Winter Fishing In The Keys Has It All

Key West, Florida

Story and Photos By Pat Ford
Published: December 2012

There's no doubt, if I had two weeks to fish anywhere in the U.S., that I would head to Key West, Florida. I had the good fortune to be stationed at the Naval Air Station in Key West in 1971, and I've been fishing its waters ever since. Nowhere else can you fish the Atlantic Ocean, the Gulf of Mexico, deep and shallow wrecks, and endless miles of flats, all from the same marina. Prime time begins in November when temperatures are dropping up north and the fish are migrating south. The first to arrive is the bait (mullet, ballyhoo, and pilchards) and the game fish are never far behind.

Photo of a Spanish mackerel who fell victim to a big google-eyed fly
This Spanish mackerel fell victim to a big google-eyed fly.

A typical day begins in a 30-foot center console that can easily handle most civilized winds and sea conditions. I fish almost exclusively with Capt. R.T. Trosset and/or his son, Chris, who operate out of Hurricane Hole Marina on Stock Island, but there are a number of excellent light-tackle offshore and skiff guides between Marathon and Key West (see sidebar). A typical day with R.T. begins with chasing bait, pilchards to be exact. Once located on the edges of the flats and captured, these three-inch minnows become the best chum a cast net can provide. All the light-tackle boats have massive live wells that will sustain thousands of baits that are casually thrown over the side while anchored over the reef, bar, or wreck selected for the day's adventure. Incredibly, the disoriented pilchards stay close to the boat and will attract most everything in the area that might consider them a snack. It's not unusual to have mackerel, bonito, kingfish, wahoo, tuna, and sailfish crashing baits just off the stern, in addition to amberjacks, grouper, snapper, bar jacks, and yellowtail hovering below. If you enjoy live-bait fishing, the options are almost unlimited, but fly-fishing also can be wildly rewarding. You'll really need a 12-weight rod and a large-capacity reel for offshore, spooled with clear, intermediate-sinking line.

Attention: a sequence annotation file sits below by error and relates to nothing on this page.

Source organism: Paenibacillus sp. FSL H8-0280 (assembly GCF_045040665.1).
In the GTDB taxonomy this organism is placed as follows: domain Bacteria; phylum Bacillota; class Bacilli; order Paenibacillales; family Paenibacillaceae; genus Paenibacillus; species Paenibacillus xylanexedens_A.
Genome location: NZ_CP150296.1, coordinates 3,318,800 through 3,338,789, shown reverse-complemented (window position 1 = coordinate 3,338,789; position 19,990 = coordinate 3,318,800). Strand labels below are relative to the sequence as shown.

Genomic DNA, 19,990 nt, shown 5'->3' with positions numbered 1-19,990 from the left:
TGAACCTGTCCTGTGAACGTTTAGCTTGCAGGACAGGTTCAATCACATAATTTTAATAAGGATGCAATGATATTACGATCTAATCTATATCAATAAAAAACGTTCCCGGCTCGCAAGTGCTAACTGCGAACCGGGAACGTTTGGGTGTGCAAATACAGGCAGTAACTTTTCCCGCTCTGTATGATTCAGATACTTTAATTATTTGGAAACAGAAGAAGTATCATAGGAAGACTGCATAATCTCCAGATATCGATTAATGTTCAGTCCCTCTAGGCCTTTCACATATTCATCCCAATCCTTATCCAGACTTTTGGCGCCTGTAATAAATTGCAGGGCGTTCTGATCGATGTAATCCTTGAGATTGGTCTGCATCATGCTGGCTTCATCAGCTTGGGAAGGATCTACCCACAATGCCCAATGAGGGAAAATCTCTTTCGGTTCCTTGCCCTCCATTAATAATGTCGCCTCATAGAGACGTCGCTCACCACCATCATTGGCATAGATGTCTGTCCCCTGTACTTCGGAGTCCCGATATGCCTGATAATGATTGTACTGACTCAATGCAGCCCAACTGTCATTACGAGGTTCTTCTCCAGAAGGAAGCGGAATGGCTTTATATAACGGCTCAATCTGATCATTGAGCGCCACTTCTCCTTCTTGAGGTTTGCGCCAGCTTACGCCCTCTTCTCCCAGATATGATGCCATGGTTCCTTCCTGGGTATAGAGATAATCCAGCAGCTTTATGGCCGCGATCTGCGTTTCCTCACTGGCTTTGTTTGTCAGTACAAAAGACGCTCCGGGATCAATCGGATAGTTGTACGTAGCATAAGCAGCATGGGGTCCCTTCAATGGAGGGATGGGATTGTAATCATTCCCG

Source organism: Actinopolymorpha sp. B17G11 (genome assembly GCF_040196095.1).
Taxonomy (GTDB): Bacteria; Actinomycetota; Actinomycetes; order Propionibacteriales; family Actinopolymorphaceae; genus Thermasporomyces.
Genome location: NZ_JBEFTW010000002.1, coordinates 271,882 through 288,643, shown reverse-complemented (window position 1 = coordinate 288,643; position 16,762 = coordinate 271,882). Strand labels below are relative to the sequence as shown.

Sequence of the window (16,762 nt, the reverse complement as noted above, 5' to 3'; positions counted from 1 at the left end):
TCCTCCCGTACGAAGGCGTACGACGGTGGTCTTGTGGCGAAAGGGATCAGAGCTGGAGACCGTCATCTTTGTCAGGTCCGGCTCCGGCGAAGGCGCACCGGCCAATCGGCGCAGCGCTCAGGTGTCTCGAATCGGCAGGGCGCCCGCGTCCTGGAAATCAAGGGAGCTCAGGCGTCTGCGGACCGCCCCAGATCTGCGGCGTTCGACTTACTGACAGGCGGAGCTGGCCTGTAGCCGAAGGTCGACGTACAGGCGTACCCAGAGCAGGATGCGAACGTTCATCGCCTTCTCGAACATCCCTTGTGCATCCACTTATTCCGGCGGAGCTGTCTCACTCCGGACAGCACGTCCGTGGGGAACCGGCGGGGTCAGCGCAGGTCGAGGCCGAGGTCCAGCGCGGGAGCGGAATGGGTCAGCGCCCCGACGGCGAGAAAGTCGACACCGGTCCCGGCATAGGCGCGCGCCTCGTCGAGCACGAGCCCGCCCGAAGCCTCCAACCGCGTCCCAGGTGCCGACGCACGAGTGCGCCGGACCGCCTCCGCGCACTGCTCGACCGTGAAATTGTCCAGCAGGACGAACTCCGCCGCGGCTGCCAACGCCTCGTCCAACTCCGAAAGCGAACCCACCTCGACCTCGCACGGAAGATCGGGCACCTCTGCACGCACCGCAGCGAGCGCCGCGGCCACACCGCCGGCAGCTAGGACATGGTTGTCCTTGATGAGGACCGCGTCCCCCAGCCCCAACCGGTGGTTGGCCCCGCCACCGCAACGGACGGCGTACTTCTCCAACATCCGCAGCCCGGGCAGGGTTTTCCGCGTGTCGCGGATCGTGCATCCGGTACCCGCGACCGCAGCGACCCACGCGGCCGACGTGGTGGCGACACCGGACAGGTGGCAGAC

Photo of shark fishing with a fly rod
Even on "bad days" shark fishing can prove exhilarating. A big shark on a fly rod presents a challenge you'll never forget.

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Know Before You Go

Key West is just one of a group of 200 islands collectively called The Florida Keys. Only 30 are inhabited. Excellent sportfishing can be found all along the island chain, but charterboats tend to accumulate in the population centers such as Key West and Islamorada. Most guides provide all tackle and licenses necessary, as well as bait if desired. Inquire about drinks or food, or bring your own. If you do prefer to bring and use your own equipment, be sure to let the guide know in advance.

Costs: Flats guides typically charge $450 and up for a full day of backcountry fishing for two anglers, tip not included. Offshore fishing with R.T. Trosset is $1,300 for a full day for four anglers.

Fun Fact: The 127-mile-long trip from Florida City on U.S. 1 South to Key West makes for picturesque driving, featuring 42 bridge crossings that total nearly 19 miles over water. Fun Fact Two: Key West is the only U.S. city that never sees frost. The lowest temperature ever recorded on the island was 41 degrees Fahrenheit.

To book a trip with R.T. or Chris Trosset, call R.T. at 305-797-5693.


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